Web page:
The World Trade Organisation has been reassured by Kazakhstan, Russia and Belarus that they will impose a ban on the import and export of seal skins from Greenland and Canada.
The organisation hopes that the commercial hunting of the animals, a practice common in Greenland and Canada, will effectively be halted by the agreement.
The decision was made to protect sea mammals, with seal hunting categorised as a particularly harsh form of hunting. Russia is the biggest buyer of seal skins and whale calves skins, which are mainly supplied by Canada.
Maria Vorontsova, the director of the Moscow IFAW (International Fund for Animal Protection), said the ban was urgent due to the inhumane treatment of animals, particularly in Canada.
“Canadian seal hunters catch and kill [pups] under one year old, to be more exact, from 2 weeks to 3 months old,” Vorontsova told the Voice of Russia. “Thus, there’s reason to believe that seal hunting is cruel and inexpedient. Canada keeps saying that 90 percent of the seal skin market is in Russia.”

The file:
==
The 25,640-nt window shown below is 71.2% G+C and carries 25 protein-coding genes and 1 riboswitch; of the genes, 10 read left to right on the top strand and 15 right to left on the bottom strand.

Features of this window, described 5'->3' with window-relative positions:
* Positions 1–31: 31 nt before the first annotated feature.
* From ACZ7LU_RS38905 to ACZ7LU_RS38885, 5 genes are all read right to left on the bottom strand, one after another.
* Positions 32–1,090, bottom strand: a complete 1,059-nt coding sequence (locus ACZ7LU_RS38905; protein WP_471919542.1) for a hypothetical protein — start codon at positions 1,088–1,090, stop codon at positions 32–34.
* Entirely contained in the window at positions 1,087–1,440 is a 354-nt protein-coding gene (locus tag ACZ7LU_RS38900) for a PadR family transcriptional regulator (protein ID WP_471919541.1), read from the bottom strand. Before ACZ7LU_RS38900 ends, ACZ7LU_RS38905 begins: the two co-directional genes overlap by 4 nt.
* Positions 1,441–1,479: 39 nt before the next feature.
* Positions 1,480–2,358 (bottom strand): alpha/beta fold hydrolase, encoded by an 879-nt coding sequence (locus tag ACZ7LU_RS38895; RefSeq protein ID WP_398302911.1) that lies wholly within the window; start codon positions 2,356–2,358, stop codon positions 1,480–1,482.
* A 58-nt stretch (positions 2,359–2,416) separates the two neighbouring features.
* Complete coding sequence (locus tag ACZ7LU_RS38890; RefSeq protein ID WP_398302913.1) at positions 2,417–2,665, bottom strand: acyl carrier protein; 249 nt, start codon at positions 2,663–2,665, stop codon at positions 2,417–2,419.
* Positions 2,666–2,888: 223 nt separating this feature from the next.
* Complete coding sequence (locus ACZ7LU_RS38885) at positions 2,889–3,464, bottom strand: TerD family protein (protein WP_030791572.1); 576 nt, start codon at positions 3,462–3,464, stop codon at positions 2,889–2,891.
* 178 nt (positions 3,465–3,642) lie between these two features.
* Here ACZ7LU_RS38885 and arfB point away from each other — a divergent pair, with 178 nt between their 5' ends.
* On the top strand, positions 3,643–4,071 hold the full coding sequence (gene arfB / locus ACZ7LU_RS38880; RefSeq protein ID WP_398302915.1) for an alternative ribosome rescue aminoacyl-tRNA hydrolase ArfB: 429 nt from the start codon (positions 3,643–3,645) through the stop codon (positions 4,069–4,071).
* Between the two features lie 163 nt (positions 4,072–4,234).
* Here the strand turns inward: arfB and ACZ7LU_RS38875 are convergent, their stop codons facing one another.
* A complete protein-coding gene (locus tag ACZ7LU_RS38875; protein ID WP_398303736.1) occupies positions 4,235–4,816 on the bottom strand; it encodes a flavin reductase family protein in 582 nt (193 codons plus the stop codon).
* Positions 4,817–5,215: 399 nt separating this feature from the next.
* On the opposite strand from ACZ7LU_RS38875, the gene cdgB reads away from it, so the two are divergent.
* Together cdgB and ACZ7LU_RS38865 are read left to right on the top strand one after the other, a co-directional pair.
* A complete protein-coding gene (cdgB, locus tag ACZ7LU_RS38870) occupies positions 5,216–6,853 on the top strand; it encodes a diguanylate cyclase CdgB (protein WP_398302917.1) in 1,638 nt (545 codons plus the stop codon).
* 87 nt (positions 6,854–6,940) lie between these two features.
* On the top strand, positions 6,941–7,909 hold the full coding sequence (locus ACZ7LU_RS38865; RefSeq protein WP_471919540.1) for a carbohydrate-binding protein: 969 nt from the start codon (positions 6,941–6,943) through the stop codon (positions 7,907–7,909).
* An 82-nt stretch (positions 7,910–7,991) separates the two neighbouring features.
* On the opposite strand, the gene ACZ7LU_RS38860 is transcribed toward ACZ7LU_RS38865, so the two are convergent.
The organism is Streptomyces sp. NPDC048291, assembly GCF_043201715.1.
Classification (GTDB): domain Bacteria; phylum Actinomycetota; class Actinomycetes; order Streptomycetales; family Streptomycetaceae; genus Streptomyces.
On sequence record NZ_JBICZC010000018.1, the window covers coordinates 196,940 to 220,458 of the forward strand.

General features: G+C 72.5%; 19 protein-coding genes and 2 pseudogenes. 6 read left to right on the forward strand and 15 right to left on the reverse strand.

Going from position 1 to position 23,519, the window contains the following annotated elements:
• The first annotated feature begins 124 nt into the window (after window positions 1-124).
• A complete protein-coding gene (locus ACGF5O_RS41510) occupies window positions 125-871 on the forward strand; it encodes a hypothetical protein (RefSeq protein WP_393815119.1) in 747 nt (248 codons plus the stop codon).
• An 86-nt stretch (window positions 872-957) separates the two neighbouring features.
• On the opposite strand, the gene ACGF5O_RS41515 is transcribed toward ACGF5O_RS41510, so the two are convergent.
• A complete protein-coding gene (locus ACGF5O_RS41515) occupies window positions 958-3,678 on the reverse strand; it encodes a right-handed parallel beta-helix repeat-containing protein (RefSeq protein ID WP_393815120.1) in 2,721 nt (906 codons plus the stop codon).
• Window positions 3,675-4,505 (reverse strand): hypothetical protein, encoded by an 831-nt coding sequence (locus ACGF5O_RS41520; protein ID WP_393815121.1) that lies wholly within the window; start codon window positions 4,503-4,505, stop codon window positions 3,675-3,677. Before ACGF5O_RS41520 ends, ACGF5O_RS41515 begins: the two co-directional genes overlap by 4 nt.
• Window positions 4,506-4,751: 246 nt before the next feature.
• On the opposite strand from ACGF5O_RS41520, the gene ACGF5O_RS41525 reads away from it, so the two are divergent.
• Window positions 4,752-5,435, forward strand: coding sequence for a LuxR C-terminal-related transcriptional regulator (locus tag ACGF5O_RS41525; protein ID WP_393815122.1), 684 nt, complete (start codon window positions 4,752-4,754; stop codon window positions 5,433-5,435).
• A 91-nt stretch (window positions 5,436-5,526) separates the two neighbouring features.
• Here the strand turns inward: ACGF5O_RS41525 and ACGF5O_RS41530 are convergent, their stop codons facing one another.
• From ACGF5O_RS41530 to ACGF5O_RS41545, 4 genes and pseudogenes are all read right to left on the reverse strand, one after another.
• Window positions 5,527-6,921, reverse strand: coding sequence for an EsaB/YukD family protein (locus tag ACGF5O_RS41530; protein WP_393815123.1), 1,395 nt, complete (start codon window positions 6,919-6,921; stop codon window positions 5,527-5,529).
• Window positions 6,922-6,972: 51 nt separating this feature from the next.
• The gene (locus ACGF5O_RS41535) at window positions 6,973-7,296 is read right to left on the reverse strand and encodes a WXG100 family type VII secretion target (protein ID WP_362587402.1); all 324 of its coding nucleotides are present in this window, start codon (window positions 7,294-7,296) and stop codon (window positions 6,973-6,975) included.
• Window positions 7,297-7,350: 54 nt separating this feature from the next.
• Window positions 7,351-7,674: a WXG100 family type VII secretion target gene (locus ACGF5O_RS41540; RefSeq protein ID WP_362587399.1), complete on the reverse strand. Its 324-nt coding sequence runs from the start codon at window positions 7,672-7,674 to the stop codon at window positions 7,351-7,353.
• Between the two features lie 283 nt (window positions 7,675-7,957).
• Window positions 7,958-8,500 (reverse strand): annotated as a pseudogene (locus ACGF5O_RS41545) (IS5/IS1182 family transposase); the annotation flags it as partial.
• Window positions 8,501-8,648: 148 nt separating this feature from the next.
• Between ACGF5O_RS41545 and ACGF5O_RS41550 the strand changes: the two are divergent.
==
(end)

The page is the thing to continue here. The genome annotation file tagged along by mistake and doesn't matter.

“And I’m very happy to say that Russia, which banned seal hunting in 2009, made another step and imposed a ban on the import of seal skins. Thus, the Union of Belarus, Kazakhstan and Russia, which have joined the countries, where a ban on the import of seal skins is in force, has made a very important step,” Vorontsova added.
A ban on the sale of seal products has also been approved by the European Parliament, although there will be exceptions for certain small indigenous communities in Russia, Greenland, Canada and Alaska. European visitors will still be able to purchase souvenirs made from the animal products as long as they are not for resale.